Is it too good to be true? How to look out for a scam

"Instead of showcasing the challenges of women as a group, I look to help each woman as an individual with a plan that is right for them."
-Katherine Hann
October 10, 2017

Is it too good to be true? How to look out for a scam

By Katherine Hann

Is it too good to be true? How to look out for a scam

We’ve all heard stories of the elderly being tricked out of their savings, but data from Scamwatch confirmed that in 2017 the group to lose the most money to investment schemes is the 55-64 age bracket .

Investor scams, although not the most common type, produced some of the greatest losses:

Since the beginning of 2017, Australians have lost over $19million to this category, and $4.8million of that is from the Baby Boomer generation. Men have
been scammed out of more money, with 67% of the total amount lost coming from male investors.

The most common types of investment scams include:

Cold calls share, mortgage or real estate high-return options or foreign currency trading.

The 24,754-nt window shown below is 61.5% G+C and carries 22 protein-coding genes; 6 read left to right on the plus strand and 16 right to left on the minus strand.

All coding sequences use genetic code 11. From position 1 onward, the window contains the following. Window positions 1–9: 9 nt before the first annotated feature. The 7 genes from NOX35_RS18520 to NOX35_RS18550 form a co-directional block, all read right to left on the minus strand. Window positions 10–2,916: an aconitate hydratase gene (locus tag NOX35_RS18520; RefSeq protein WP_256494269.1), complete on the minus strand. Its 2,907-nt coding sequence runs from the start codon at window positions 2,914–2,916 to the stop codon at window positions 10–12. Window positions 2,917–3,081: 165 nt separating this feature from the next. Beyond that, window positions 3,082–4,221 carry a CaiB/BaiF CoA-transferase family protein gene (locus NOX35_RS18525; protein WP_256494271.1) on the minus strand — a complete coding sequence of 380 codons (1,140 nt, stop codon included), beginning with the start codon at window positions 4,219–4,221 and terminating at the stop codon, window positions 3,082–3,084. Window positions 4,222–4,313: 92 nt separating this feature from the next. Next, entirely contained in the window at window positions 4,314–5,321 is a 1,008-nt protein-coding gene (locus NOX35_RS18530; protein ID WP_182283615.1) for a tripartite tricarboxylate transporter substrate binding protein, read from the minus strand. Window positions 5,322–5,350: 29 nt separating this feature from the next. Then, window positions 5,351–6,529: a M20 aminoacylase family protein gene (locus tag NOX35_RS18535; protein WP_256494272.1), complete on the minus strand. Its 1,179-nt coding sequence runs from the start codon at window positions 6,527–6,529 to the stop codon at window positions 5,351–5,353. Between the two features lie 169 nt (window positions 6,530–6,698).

Hot tips – encouraging purchases of shares in a company that is ‘guaranteed’ to increase in value.
The victim is encouraged to act quickly, but the scammer is either selling shares that have no real value, or has obtained rights to the shares via
a hidden clause.

Investment seminars – scammers convince investors to buy into high risk investment strategies with no independent advice. Often they are not licensed advisers. You may end up having to pay high fees and commissions that the promoters did not tell you about, or you could
simply be buying something that is not worth as much as they say it is.

Superannuation scams – offering early access to funds held in superannuation accounts. Super funds
can only be accessed when a specific condition or release is met and these conditions are legislated.

Remember, red flags are your friend and if in doubt just say ‘no’. A genuine professional would not resort to high pressure sales tactics and must give you full disclosure of any fees
before giving advice.

It is important to obtain advice from a licensed professional, so do be sure to ask the person giving advice what their qualifications are and how they
are licensed.

It is also best to see a finance professional in person if possible, and ensure that they ask all relevant information about you to understand your specific
financial situation, needs, and objectives before acting.